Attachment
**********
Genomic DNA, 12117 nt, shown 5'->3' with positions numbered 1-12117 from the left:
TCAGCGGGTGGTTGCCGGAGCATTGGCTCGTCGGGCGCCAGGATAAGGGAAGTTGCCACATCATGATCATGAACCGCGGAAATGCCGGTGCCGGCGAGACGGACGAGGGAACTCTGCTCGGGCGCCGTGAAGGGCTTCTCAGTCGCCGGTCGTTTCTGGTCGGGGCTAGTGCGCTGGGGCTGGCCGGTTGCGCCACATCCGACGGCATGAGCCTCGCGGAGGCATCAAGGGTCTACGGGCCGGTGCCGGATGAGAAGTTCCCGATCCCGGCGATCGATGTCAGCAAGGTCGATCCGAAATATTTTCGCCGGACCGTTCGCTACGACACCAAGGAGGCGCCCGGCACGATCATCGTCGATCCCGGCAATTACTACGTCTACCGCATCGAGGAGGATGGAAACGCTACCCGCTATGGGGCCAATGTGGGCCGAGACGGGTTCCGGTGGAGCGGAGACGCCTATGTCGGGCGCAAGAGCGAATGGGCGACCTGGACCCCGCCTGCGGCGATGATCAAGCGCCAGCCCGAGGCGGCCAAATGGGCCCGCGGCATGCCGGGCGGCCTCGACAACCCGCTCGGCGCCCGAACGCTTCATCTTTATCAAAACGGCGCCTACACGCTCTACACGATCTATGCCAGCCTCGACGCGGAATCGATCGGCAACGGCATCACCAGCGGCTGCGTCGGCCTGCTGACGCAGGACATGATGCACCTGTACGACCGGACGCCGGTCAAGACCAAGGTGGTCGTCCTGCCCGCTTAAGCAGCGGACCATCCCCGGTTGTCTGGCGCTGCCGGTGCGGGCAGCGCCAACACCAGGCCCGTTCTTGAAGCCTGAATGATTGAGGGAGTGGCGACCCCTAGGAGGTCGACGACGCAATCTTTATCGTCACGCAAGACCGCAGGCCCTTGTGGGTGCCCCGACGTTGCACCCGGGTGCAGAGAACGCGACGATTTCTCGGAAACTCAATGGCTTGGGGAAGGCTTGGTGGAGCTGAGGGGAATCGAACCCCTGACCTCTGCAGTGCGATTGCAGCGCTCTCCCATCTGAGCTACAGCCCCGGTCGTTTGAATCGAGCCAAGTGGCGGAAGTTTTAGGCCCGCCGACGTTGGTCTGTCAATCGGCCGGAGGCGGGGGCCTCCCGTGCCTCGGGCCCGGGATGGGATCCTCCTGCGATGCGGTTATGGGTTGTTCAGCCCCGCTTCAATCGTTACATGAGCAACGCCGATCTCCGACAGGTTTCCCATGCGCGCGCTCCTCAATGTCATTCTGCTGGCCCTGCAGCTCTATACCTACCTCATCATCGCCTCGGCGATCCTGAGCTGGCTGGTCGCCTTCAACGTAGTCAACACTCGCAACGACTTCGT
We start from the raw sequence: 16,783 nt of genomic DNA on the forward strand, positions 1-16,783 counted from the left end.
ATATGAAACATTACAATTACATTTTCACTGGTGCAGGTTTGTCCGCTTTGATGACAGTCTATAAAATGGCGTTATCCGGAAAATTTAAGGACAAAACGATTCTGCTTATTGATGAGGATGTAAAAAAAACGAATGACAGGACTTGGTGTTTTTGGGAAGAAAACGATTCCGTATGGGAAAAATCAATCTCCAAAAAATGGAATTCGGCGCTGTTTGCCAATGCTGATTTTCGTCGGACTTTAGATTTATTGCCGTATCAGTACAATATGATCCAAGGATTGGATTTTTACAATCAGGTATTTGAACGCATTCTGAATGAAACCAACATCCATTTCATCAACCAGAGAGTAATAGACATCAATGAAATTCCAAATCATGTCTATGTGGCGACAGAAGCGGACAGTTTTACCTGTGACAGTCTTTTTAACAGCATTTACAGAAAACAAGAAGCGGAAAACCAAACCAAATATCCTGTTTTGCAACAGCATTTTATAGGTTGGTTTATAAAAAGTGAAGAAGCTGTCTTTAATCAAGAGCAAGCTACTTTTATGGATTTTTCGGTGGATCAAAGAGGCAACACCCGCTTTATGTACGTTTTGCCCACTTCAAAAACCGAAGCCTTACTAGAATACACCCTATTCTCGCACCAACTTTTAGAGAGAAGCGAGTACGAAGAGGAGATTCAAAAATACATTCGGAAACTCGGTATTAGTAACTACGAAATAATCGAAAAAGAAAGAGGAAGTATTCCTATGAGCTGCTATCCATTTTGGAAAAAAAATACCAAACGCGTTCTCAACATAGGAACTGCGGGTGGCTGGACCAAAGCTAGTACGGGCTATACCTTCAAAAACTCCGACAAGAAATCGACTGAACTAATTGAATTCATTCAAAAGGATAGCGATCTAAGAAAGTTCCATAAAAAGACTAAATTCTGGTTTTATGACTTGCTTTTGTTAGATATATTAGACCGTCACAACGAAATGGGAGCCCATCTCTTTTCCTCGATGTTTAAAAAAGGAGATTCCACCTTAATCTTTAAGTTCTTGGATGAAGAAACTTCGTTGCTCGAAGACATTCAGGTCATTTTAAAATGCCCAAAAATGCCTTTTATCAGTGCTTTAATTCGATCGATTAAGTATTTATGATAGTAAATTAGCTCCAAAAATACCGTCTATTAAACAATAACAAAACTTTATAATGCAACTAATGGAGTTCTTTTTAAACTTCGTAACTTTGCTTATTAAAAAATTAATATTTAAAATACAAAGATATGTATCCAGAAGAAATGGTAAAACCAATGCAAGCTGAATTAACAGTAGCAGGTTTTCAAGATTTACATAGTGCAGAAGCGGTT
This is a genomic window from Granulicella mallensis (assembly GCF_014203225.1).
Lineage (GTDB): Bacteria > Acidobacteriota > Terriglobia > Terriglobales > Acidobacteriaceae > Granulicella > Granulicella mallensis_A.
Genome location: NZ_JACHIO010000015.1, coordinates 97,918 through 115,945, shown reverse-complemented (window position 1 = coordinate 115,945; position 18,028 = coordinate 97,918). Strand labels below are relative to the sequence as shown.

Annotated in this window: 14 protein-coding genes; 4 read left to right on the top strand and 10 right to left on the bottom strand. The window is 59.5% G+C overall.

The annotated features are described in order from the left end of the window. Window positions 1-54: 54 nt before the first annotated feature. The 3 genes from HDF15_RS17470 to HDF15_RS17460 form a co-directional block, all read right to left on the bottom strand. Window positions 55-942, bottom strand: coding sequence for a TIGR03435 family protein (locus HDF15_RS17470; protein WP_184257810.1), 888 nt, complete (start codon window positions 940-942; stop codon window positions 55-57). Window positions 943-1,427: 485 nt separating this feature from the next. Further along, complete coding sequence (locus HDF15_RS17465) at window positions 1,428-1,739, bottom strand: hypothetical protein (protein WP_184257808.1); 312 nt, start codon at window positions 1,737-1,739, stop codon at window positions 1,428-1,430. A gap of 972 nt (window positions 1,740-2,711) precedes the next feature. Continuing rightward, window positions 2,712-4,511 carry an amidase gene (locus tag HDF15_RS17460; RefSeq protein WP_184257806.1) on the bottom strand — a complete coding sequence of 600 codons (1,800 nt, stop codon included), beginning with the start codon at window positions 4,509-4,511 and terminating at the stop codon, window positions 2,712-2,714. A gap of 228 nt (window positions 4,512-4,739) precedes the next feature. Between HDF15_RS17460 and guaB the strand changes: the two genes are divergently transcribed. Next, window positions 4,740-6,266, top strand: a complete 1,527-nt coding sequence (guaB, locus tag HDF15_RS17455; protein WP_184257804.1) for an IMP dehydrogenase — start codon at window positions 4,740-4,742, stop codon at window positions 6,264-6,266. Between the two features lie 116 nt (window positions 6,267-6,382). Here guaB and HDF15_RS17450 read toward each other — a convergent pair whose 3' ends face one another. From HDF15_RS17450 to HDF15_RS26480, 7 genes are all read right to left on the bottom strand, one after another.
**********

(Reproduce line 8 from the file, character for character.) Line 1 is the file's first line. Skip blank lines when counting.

Annotated in this window: 14 protein-coding genes; 4 read left to right on the top strand and 10 right to left on the bottom strand. The window is 59.5% G+C overall.